Maria Besedin, 25, was sexually assaulted in June 2005 around 2 a.m. by a man on the subway platform of the G line at Long Island City’s 21st Street station. The rapist, who was never apprehended, had sat down next to the victim on an empty subway train and touched her leg before following her onto the platform and sexually assaulting her, attorney Marc Albert said.
Besedin ran toward a toll booth clerk at the station and pleaded for help, but the clerk merely looked on as the assailant dragged her back down the stairs to the subway platform and raped her multiple times, Albert said. In court, the MTA argued that the clerk, who had hit a button that connected him to a command center, had followed procedure by not leaving the booth.
The victim had filed a suit against the Transit Authority last fall on the grounds that the agency failed to protect her, but Queens Supreme Court Justice Kevin Kerrigan dismissed the case last week.
“There’s going to be an appeal,” Albert said. “We feel it is certainly time for a judge to stand up and hold the Transit Authority responsible for at least some level of security in their stations. This is not a free service and people will be paying more to ride the subway. So the MTA needs to do something to protect its riders.”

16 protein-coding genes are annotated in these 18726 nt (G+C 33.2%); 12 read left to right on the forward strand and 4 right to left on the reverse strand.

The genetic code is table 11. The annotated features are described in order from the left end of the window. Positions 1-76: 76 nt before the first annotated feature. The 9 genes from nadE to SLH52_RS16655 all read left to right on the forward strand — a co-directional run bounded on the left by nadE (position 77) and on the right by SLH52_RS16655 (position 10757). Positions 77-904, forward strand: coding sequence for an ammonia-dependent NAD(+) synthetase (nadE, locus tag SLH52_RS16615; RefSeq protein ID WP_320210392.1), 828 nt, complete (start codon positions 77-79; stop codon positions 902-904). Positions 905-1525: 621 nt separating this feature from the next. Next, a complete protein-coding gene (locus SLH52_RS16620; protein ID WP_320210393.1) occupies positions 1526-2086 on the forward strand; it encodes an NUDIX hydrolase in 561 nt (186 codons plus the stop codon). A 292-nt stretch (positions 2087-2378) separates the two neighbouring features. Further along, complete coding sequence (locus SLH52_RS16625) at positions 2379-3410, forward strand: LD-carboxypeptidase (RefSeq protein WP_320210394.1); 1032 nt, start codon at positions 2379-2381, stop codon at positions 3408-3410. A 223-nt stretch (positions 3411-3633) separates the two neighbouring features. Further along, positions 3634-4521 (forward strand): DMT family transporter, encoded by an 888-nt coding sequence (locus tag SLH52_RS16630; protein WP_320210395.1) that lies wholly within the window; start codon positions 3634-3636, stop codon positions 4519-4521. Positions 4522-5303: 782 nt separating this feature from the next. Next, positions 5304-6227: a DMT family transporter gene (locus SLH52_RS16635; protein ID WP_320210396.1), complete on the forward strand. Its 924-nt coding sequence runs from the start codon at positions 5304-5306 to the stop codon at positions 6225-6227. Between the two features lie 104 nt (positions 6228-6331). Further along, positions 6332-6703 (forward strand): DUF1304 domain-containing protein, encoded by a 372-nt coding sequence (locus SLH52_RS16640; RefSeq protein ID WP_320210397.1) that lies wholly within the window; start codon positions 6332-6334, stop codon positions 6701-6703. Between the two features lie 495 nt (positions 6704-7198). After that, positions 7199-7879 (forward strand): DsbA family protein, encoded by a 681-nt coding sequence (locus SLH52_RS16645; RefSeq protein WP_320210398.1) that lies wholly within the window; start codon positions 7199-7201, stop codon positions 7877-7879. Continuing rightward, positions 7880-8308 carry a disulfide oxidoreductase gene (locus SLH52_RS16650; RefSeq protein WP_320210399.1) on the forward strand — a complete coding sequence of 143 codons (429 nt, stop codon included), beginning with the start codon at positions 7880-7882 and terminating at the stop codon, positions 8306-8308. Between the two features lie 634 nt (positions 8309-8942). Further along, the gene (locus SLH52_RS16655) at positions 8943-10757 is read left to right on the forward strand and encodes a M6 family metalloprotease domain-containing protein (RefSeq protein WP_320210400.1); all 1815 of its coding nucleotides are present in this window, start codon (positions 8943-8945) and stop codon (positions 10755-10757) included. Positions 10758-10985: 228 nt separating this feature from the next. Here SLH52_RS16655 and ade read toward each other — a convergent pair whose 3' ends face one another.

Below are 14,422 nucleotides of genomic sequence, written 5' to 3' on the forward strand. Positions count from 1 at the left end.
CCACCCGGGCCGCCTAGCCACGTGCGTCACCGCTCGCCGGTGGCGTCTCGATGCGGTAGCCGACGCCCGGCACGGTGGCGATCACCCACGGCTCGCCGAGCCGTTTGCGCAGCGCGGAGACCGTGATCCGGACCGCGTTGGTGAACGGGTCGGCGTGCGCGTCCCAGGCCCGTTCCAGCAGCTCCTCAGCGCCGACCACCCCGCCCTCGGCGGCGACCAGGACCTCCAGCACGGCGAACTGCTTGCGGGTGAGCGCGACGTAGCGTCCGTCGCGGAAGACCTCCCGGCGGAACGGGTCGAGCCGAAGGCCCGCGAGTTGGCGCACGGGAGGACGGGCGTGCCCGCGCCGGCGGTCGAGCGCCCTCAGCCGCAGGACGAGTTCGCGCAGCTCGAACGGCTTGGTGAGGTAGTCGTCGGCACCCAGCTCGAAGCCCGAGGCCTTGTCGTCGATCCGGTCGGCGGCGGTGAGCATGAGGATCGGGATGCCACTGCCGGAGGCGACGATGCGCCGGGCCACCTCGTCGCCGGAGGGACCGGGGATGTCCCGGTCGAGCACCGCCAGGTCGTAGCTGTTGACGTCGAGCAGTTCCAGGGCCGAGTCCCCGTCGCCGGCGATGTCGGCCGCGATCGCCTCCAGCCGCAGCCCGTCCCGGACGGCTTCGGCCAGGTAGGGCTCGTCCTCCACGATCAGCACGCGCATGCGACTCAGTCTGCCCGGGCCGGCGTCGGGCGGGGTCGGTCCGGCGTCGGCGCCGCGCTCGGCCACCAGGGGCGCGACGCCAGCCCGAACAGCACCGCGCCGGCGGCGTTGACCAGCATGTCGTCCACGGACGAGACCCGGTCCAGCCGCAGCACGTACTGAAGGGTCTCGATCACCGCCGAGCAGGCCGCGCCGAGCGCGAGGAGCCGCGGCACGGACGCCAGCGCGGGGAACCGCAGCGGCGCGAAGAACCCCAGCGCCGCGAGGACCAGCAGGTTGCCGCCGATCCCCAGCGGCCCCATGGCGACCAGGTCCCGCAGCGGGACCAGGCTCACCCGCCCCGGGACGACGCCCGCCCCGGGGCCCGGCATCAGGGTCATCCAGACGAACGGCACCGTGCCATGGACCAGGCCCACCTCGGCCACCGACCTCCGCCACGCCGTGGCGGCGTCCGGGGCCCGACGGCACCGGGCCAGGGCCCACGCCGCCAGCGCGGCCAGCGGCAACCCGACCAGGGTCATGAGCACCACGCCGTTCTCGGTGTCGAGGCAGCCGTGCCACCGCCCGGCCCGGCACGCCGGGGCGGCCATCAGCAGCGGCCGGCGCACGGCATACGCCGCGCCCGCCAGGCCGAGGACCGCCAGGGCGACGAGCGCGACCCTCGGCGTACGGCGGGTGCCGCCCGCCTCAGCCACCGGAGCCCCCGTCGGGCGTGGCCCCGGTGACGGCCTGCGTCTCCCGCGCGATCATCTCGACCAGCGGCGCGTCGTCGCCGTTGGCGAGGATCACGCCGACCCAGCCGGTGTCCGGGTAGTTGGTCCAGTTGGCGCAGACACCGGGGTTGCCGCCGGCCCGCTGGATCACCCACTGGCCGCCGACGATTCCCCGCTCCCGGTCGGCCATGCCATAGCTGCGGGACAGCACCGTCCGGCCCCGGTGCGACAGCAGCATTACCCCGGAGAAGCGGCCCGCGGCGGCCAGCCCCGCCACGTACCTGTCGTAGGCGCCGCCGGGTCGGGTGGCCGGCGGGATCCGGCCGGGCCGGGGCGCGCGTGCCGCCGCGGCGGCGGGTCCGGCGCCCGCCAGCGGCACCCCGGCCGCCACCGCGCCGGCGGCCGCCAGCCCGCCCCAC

In a statement, the Metropolitan Transportation Authority defended Kerrigan’s decision.
“MTA New York City Transit views the judge’s position to be wholly consistent with prevailing law,” the statement read.
The agency said that transit workers are instructed to request police or medical assistance for riders who are victims of crimes.
“They are not and should not be expected to perform in the capacity of law enforcement officers,” the agency said.
Besedin told the New York Post that she had made eye contact with the clerk before being dragged away by her attacker.
“I held his gaze for at least five seconds, yelling, screaming, ‘Help! Help!” she told the Post.
She had filed a suit against the MTA, the toll booth clerk and a conductor, who had driven a train through the Long Island City station as the rape was occurring but did not stop, Albert said. The clerk had contacted the command center at the time of the incident, but the rapist had fled by the time the police arrived 10 minutes later, he said. The victim, 21 years old at the time of the attack, had been en route to visit her boyfriend in Queens, who had recently had surgery.
“This judge determined that these cases should not go forward as long as security deficiencies are not so egregious as to offend any bounds of common decency,” Albert said. “We’re hoping the appellate court will see the importance of this issue and reverse the trial judgment.”
Reach reporter Nathan Duke by e−mail at email@example.com or by phone at 718−229−0300, Ext. 156.
©2009 Community News Group
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